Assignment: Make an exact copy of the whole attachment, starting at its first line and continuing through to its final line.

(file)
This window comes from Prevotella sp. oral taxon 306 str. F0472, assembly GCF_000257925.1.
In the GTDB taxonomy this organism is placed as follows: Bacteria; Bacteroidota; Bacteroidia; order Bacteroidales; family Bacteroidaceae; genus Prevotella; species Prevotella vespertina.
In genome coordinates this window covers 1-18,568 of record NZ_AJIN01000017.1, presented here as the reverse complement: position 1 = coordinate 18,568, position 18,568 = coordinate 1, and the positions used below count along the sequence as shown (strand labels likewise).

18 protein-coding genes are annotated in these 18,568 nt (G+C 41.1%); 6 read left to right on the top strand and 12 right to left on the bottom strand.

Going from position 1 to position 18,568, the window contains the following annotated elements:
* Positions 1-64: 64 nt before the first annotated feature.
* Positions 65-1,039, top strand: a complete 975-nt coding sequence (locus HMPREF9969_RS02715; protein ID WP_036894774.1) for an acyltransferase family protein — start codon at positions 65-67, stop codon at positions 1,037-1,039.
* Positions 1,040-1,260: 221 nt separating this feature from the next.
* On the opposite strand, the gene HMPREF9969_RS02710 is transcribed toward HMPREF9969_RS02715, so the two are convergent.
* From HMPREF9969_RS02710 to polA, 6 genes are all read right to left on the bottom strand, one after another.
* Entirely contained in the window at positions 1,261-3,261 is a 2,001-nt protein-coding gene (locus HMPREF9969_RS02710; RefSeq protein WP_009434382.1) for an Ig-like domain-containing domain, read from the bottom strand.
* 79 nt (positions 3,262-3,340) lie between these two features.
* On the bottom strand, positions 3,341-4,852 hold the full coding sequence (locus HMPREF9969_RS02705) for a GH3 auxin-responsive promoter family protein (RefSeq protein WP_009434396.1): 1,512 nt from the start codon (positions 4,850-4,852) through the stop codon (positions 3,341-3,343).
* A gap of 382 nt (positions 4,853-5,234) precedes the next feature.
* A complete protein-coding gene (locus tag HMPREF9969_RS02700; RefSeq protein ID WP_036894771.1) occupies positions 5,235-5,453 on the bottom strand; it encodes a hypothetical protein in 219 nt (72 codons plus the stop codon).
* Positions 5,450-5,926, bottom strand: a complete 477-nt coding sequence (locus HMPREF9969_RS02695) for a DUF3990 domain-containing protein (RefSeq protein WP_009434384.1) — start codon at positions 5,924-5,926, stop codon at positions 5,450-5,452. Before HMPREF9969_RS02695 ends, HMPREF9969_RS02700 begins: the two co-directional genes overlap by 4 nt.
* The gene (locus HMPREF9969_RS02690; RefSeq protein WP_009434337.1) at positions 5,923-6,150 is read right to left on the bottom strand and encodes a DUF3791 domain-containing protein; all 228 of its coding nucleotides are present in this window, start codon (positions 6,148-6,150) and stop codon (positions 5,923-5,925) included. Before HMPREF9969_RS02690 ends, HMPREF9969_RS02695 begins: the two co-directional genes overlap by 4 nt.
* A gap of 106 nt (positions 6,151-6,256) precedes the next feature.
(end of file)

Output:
This window comes from Prevotella sp. oral taxon 306 str. F0472, assembly GCF_000257925.1.
In the GTDB taxonomy this organism is placed as follows: Bacteria; Bacteroidota; Bacteroidia; order Bacteroidales; family Bacteroidaceae; genus Prevotella; species Prevotella vespertina.
In genome coordinates this window covers 1-18,568 of record NZ_AJIN01000017.1, presented here as the reverse complement: position 1 = coordinate 18,568, position 18,568 = coordinate 1, and the positions used below count along the sequence as shown (strand labels likewise).

18 protein-coding genes are annotated in these 18,568 nt (G+C 41.1%); 6 read left to right on the top strand and 12 right to left on the bottom strand.

Going from position 1 to position 18,568, the window contains the following annotated elements:
* Positions 1-64: 64 nt before the first annotated feature.
* Positions 65-1,039, top strand: a complete 975-nt coding sequence (locus HMPREF9969_RS02715; protein ID WP_036894774.1) for an acyltransferase family protein — start codon at positions 65-67, stop codon at positions 1,037-1,039.
* Positions 1,040-1,260: 221 nt separating this feature from the next.
* On the opposite strand, the gene HMPREF9969_RS02710 is transcribed toward HMPREF9969_RS02715, so the two are convergent.
* From HMPREF9969_RS02710 to polA, 6 genes are all read right to left on the bottom strand, one after another.
* Entirely contained in the window at positions 1,261-3,261 is a 2,001-nt protein-coding gene (locus HMPREF9969_RS02710; RefSeq protein WP_009434382.1) for an Ig-like domain-containing domain, read from the bottom strand.
* 79 nt (positions 3,262-3,340) lie between these two features.
* On the bottom strand, positions 3,341-4,852 hold the full coding sequence (locus HMPREF9969_RS02705) for a GH3 auxin-responsive promoter family protein (RefSeq protein WP_009434396.1): 1,512 nt from the start codon (positions 4,850-4,852) through the stop codon (positions 3,341-3,343).
* A gap of 382 nt (positions 4,853-5,234) precedes the next feature.
* A complete protein-coding gene (locus tag HMPREF9969_RS02700; RefSeq protein ID WP_036894771.1) occupies positions 5,235-5,453 on the bottom strand; it encodes a hypothetical protein in 219 nt (72 codons plus the stop codon).
* Positions 5,450-5,926, bottom strand: a complete 477-nt coding sequence (locus HMPREF9969_RS02695) for a DUF3990 domain-containing protein (RefSeq protein WP_009434384.1) — start codon at positions 5,924-5,926, stop codon at positions 5,450-5,452. Before HMPREF9969_RS02695 ends, HMPREF9969_RS02700 begins: the two co-directional genes overlap by 4 nt.
* The gene (locus HMPREF9969_RS02690; RefSeq protein WP_009434337.1) at positions 5,923-6,150 is read right to left on the bottom strand and encodes a DUF3791 domain-containing protein; all 228 of its coding nucleotides are present in this window, start codon (positions 6,148-6,150) and stop codon (positions 5,923-5,925) included. Before HMPREF9969_RS02690 ends, HMPREF9969_RS02695 begins: the two co-directional genes overlap by 4 nt.
* A gap of 106 nt (positions 6,151-6,256) precedes the next feature.